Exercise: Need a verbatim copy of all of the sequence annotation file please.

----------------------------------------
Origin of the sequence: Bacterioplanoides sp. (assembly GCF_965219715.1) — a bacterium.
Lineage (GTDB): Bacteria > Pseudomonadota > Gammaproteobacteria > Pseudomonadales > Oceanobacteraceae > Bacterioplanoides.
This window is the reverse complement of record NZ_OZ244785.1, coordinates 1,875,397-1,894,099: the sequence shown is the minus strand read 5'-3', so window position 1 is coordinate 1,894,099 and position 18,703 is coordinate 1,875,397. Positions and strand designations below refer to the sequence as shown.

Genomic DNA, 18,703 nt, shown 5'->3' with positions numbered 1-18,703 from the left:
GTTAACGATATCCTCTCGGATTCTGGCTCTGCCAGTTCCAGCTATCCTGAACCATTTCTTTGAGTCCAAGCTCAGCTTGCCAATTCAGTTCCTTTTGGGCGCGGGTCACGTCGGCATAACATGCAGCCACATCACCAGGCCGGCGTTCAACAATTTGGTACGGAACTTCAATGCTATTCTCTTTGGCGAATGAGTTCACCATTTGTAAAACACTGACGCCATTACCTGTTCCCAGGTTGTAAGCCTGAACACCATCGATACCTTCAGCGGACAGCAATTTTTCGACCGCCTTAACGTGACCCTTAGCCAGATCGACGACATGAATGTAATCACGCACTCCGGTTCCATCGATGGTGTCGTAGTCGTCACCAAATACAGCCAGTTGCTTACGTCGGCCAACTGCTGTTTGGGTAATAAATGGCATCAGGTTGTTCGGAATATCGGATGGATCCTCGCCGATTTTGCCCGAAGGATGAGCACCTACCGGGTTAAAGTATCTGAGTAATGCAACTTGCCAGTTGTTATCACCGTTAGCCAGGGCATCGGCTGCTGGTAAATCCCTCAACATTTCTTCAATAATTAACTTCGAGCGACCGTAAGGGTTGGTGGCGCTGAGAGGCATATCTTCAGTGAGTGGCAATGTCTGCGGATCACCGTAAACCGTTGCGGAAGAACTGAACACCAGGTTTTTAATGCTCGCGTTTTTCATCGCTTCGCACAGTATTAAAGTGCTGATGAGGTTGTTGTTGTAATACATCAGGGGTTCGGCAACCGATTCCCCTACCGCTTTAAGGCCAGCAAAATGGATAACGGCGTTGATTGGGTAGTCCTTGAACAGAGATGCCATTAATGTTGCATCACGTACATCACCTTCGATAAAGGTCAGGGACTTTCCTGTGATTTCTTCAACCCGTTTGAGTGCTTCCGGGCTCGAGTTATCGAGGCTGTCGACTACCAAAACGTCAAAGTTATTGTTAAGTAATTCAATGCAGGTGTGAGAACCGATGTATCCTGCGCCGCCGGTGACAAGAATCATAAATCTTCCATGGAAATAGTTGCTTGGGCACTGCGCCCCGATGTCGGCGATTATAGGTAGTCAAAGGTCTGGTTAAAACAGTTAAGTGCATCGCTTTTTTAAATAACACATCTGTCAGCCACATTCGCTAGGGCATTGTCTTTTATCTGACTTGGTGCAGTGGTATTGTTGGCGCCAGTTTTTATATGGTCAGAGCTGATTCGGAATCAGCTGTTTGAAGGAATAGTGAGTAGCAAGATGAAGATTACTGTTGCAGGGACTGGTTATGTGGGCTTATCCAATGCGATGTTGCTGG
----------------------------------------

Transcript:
Origin of the sequence: Bacterioplanoides sp. (assembly GCF_965219715.1) — a bacterium.
Lineage (GTDB): Bacteria > Pseudomonadota > Gammaproteobacteria > Pseudomonadales > Oceanobacteraceae > Bacterioplanoides.
This window is the reverse complement of record NZ_OZ244785.1, coordinates 1,875,397-1,894,099: the sequence shown is the minus strand read 5'-3', so window position 1 is coordinate 1,894,099 and position 18,703 is coordinate 1,875,397. Positions and strand designations below refer to the sequence as shown.

Genomic DNA, 18,703 nt, shown 5'->3' with positions numbered 1-18,703 from the left:
GTTAACGATATCCTCTCGGATTCTGGCTCTGCCAGTTCCAGCTATCCTGAACCATTTCTTTGAGTCCAAGCTCAGCTTGCCAATTCAGTTCCTTTTGGGCGCGGGTCACGTCGGCATAACATGCAGCCACATCACCAGGCCGGCGTTCAACAATTTGGTACGGAACTTCAATGCTATTCTCTTTGGCGAATGAGTTCACCATTTGTAAAACACTGACGCCATTACCTGTTCCCAGGTTGTAAGCCTGAACACCATCGATACCTTCAGCGGACAGCAATTTTTCGACCGCCTTAACGTGACCCTTAGCCAGATCGACGACATGAATGTAATCACGCACTCCGGTTCCATCGATGGTGTCGTAGTCGTCACCAAATACAGCCAGTTGCTTACGTCGGCCAACTGCTGTTTGGGTAATAAATGGCATCAGGTTGTTCGGAATATCGGATGGATCCTCGCCGATTTTGCCCGAAGGATGAGCACCTACCGGGTTAAAGTATCTGAGTAATGCAACTTGCCAGTTGTTATCACCGTTAGCCAGGGCATCGGCTGCTGGTAAATCCCTCAACATTTCTTCAATAATTAACTTCGAGCGACCGTAAGGGTTGGTGGCGCTGAGAGGCATATCTTCAGTGAGTGGCAATGTCTGCGGATCACCGTAAACCGTTGCGGAAGAACTGAACACCAGGTTTTTAATGCTCGCGTTTTTCATCGCTTCGCACAGTATTAAAGTGCTGATGAGGTTGTTGTTGTAATACATCAGGGGTTCGGCAACCGATTCCCCTACCGCTTTAAGGCCAGCAAAATGGATAACGGCGTTGATTGGGTAGTCCTTGAACAGAGATGCCATTAATGTTGCATCACGTACATCACCTTCGATAAAGGTCAGGGACTTTCCTGTGATTTCTTCAACCCGTTTGAGTGCTTCCGGGCTCGAGTTATCGAGGCTGTCGACTACCAAAACGTCAAAGTTATTGTTAAGTAATTCAATGCAGGTGTGAGAACCGATGTATCCTGCGCCGCCGGTGACAAGAATCATAAATCTTCCATGGAAATAGTTGCTTGGGCACTGCGCCCCGATGTCGGCGATTATAGGTAGTCAAAGGTCTGGTTAAAACAGTTAAGTGCATCGCTTTTTTAAATAACACATCTGTCAGCCACATTCGCTAGGGCATTGTCTTTTATCTGACTTGGTGCAGTGGTATTGTTGGCGCCAGTTTTTATATGGTCAGAGCTGATTCGGAATCAGCTGTTTGAAGGAATAGTGAGTAGCAAGATGAAGATTACTGTTGCAGGGACTGGTTATGTGGGCTTATCCAATGCGATGTTGCTGG